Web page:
It observes that the grievant's excuse is that he did mop it up but the dust on the floor was rust and he was going to finish it on Friday, however Doonan and Schultz clearly recalled that the debris found on the floor consisted of metal filings, bits and pieces of plastic pipe and

Page 4


excrement in the form of foot prints tracked around by the construction crew. It notes that Doonan and Schultz did not see any evidence of sweeping up of the loose items before the wet mopping is administered and the photos show that the items were not swept up and the footprints were still evident.

The City maintains that the grievant has never accepted the fact that he is not carrying out his assigned duties and has not corrected his behavior after repeated discipline for similar behavior. It points out that the grievant denies knowing what Work Performance Rule Q(1)(a) is even though eight (8) of his disciplinary actions involve a violation of the Work Rule. It seeks dismissal of the grievance.


The Union contends that the City did not meet its burden of proof. It points out that the grievant got the Work Order on April 28, 1999, not on April 27, 1999 as stated in the suspension notice, and the same day that he got the order, the grievant attempted to mop the floor which he stated was filthy and used three buckets of water in the effort. It claims that the grievant could not finish this assignment and because the work order did not indicate it was a priority, the grievant decided to finish the mopping on Friday, April 30, 1999. It observes that, according to Schultz, it would be reasonable to allow the grievant 48 hours to complete the job which would be April 30, 1999, however Doonan issued the suspension on April 30, 1999 which was prepared before the grievant reported to work that day, so the suspension did not recognize the time frame Schultz thought reasonable. It asserts that Schultz should have waited until Monday and Doonan issue the suspension based on the erroneous date of the work order.

It insists that the grievant did not disregard the order, the area was filthy and the grievant tried to mop the floor. It states that the pictures show the mop bucket the grievant used in the attempt. It maintains that the grievant could not clean the floor in the time allotted and waiting to complete the job on Friday would have been reasonable given the testimony of Schultz. It asks that the grievance be sustained and the grievant made whole, and the discipline be expunged from his record.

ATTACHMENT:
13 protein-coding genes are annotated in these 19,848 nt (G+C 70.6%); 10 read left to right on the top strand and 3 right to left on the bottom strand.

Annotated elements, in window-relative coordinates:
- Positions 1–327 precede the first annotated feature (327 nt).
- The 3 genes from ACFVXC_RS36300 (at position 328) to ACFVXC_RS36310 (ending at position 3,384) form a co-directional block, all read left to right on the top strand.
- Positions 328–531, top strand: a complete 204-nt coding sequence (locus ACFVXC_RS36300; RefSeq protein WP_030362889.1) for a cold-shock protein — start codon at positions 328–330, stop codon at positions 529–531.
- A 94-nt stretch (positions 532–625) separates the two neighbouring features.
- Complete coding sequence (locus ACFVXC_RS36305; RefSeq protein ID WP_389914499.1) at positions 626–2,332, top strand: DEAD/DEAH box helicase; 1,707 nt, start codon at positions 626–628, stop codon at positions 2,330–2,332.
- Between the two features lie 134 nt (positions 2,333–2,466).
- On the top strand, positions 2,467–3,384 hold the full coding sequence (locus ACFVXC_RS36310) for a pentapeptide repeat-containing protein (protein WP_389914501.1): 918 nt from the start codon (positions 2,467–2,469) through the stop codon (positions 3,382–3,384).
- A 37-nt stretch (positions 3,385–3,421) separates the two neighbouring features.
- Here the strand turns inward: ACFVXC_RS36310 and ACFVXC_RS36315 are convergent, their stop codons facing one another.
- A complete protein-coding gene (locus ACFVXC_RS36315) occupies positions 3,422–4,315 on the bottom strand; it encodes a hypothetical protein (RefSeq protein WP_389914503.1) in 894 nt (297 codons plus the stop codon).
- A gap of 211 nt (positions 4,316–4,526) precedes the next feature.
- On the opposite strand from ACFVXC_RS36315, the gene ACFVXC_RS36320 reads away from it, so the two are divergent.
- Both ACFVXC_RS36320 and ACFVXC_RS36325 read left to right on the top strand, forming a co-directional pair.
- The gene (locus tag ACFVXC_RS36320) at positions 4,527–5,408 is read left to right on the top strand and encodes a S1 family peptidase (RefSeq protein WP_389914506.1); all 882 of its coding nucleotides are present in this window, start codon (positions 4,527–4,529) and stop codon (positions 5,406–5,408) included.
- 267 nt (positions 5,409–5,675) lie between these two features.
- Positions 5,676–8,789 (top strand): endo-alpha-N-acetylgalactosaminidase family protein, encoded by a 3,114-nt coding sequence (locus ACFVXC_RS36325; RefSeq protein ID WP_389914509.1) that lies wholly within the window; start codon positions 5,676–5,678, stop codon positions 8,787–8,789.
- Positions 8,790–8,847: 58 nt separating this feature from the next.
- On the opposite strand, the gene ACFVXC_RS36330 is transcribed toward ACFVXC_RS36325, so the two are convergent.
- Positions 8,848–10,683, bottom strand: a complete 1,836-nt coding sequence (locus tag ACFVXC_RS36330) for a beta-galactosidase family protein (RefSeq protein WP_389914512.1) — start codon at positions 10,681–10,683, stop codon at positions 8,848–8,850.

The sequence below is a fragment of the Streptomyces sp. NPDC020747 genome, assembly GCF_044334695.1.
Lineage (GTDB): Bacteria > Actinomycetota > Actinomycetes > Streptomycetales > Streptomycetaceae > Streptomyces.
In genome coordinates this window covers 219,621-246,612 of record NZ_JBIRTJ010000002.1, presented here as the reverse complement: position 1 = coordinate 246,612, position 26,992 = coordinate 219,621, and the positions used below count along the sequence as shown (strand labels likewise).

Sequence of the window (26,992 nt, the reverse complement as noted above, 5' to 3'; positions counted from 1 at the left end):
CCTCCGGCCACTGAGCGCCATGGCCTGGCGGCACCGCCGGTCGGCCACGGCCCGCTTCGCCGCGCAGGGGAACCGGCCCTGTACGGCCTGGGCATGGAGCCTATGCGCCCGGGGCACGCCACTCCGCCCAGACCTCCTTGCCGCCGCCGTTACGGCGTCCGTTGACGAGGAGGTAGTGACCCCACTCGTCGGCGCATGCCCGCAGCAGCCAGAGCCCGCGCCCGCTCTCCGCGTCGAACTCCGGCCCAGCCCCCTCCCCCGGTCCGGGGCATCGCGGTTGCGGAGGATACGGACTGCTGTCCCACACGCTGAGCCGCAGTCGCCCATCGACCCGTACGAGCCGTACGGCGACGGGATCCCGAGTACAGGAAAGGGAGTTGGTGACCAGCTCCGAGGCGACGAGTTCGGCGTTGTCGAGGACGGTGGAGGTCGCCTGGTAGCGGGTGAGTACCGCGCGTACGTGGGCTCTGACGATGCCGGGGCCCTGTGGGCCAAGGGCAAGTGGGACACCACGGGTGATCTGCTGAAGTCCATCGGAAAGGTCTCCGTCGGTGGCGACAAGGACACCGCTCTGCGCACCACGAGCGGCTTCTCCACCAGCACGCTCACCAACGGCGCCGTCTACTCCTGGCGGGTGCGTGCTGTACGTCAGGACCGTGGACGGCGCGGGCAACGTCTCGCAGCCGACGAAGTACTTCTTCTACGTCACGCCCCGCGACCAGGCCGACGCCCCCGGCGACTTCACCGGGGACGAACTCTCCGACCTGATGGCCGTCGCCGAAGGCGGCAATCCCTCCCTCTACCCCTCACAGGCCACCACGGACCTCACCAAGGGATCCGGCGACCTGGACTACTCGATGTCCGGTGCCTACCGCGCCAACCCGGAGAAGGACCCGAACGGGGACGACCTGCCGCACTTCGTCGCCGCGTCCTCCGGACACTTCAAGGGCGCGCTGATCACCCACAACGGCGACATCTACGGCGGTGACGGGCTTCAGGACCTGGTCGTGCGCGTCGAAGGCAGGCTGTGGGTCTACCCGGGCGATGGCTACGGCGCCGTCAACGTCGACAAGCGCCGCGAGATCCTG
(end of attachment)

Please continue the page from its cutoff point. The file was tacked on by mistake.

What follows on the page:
It is undisputed that the grievant was given a written work order on April 28, 1999 to wet mop the mechanical room floor. (Ex-13) The grievant testified that he mopped the floor and used about three buckets of water but he was unable to clean it in the amount of time allotted. (TR-53) Schultz testified that he checked the mechanical room on the morning of April 30, 1999 and he observed the same dirt and debris that had been there all along. (TR-18)

Page 5


He testified that it was in the same condition as on April 5, 1999. (TR-21) Ed Doonan testified that he talked to the grievant on April 30, 1999 and the grievant told him he did scrub it but Doonan told him he didn't think so because the pieces of PVC pipe, plaster and the dust particles would not still have been there. (TR-38, 39) It was Doonan's testimony that the floor had not been swept and had not been mopped in any way. (TR-39) Doonan took pictures of the area. It is said that a picture is worth a thousand words and a review of the pictures reveals that the debris and foot prints are clearly visible. (Exs-10, 11 and 12) The undersigned therefore credits the testimony of Schultz and Doonan and concludes that the grievant did not wet mop the area as he claimed in his testimony. The grievant is an experienced custodian who knew how to wet mop a floor and had he done so, the floor would not contain pieces of debris, PVC pipe or foot prints.

The Union asserted that the grievant was not given sufficient time to perform the job and Schultz stated that 48 hours was a reasonable amount of time. The grievant was given the order on Wednesday at the start of his shift and was suspended on Friday, presumably at the start of his shift which is 48 hours later. The credible evidence is that the grievant did nothing to clean the floor in that time period. It is concluded that the grievant failed to carry out the assignment or instruction and the City therefore had just cause to discipline him. A review of the grievant's disciplinary record indicates that since May 4, 1995 he has received oral and written reprimands, two one-day suspensions and a five-day suspension for violation of Work Rule Q(1)(a), the same work rule violated here. (Ex-14) The five-day suspension was on 12-15-98. (Ex-14) Given the grievant's disciplinary history, a five-day suspension for the failure to wet mop the mechanical room floor is not too severe but is warranted.

Based on the above and foregoing, the record as a whole and the arguments of counsel, the undersigned makes the following


The City did not violate the collective bargaining agreement but had just cause to suspend the grievant for five (5) days on April 30, 1999, and therefore, the grievance is denied.

Dated at Madison, Wisconsin this 29th day of June, 2000.

Lionel L. Crowley, Arbitrator